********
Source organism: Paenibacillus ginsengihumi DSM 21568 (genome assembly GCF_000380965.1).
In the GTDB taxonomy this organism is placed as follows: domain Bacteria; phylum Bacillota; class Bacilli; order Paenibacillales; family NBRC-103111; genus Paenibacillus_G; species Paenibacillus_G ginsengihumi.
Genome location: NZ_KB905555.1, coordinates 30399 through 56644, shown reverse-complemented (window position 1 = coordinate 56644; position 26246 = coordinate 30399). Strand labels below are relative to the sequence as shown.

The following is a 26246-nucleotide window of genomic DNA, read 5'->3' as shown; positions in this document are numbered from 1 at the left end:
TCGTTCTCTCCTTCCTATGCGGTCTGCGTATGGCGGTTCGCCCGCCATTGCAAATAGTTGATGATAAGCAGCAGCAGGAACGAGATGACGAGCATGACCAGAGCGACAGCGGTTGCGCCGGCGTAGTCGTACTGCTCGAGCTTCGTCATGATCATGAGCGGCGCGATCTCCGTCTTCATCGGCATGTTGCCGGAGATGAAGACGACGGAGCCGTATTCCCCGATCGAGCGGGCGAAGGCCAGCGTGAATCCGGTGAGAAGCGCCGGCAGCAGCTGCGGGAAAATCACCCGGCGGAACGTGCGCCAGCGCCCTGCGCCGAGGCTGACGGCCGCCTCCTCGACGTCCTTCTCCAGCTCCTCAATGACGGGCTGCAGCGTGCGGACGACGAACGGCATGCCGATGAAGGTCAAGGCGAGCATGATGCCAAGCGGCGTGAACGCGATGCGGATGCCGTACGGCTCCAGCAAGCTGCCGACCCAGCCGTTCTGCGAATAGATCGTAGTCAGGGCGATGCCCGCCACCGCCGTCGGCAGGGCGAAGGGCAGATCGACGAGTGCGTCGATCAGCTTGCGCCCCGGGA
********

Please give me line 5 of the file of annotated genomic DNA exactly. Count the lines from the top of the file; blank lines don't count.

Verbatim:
TCGTTCTCTCCTTCCTATGCGGTCTGCGTATGGCGGTTCGCCCGCCATTGCAAATAGTTGATGATAAGCAGCAGCAGGAACGAGATGACGAGCATGACCAGAGCGACAGCGGTTGCGCCGGCGTAGTCGTACTGCTCGAGCTTCGTCATGATCATGAGCGGCGCGATCTCCGTCTTCATCGGCATGTTGCCGGAGATGAAGACGACGGAGCCGTATTCCCCGATCGAGCGGGCGAAGGCCAGCGTGAATCCGGTGAGAAGCGCCGGCAGCAGCTGCGGGAAAATCACCCGGCGGAACGTGCGCCAGCGCCCTGCGCCGAGGCTGACGGCCGCCTCCTCGACGTCCTTCTCCAGCTCCTCAATGACGGGCTGCAGCGTGCGGACGACGAACGGCATGCCGATGAAGGTCAAGGCGAGCATGATGCCAAGCGGCGTGAACGCGATGCGGATGCCGTACGGCTCCAGCAAGCTGCCGACCCAGCCGTTCTGCGAATAGATCGTAGTCAGGGCGATGCCCGCCACCGCCGTCGGCAGGGCGAAGGGCAGATCGACGAGTGCGTCGATCAGCTTGCGCCCCGGGA